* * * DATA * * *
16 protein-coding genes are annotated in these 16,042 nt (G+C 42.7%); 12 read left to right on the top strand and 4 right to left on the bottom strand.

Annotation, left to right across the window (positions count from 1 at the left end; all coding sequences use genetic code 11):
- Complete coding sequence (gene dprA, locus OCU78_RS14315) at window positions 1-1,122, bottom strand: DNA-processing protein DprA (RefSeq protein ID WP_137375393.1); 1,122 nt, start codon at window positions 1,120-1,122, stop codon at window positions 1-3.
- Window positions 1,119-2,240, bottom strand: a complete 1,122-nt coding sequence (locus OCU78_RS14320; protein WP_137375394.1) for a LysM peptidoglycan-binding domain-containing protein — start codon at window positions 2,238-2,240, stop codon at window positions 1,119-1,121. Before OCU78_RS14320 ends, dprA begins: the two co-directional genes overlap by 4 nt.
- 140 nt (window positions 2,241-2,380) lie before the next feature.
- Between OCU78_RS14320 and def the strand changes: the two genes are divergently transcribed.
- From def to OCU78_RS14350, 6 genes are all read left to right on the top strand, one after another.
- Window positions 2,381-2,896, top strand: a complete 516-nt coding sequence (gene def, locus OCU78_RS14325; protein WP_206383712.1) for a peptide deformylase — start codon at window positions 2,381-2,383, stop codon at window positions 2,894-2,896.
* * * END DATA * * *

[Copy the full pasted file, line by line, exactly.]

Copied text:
16 protein-coding genes are annotated in these 16,042 nt (G+C 42.7%); 12 read left to right on the top strand and 4 right to left on the bottom strand.

Annotation, left to right across the window (positions count from 1 at the left end; all coding sequences use genetic code 11):
- Complete coding sequence (gene dprA, locus OCU78_RS14315) at window positions 1-1,122, bottom strand: DNA-processing protein DprA (RefSeq protein ID WP_137375393.1); 1,122 nt, start codon at window positions 1,120-1,122, stop codon at window positions 1-3.
- Window positions 1,119-2,240, bottom strand: a complete 1,122-nt coding sequence (locus OCU78_RS14320; protein WP_137375394.1) for a LysM peptidoglycan-binding domain-containing protein — start codon at window positions 2,238-2,240, stop codon at window positions 1,119-1,121. Before OCU78_RS14320 ends, dprA begins: the two co-directional genes overlap by 4 nt.
- 140 nt (window positions 2,241-2,380) lie before the next feature.
- Between OCU78_RS14320 and def the strand changes: the two genes are divergently transcribed.
- From def to OCU78_RS14350, 6 genes are all read left to right on the top strand, one after another.
- Window positions 2,381-2,896, top strand: a complete 516-nt coding sequence (gene def, locus OCU78_RS14325; protein WP_206383712.1) for a peptide deformylase — start codon at window positions 2,381-2,383, stop codon at window positions 2,894-2,896.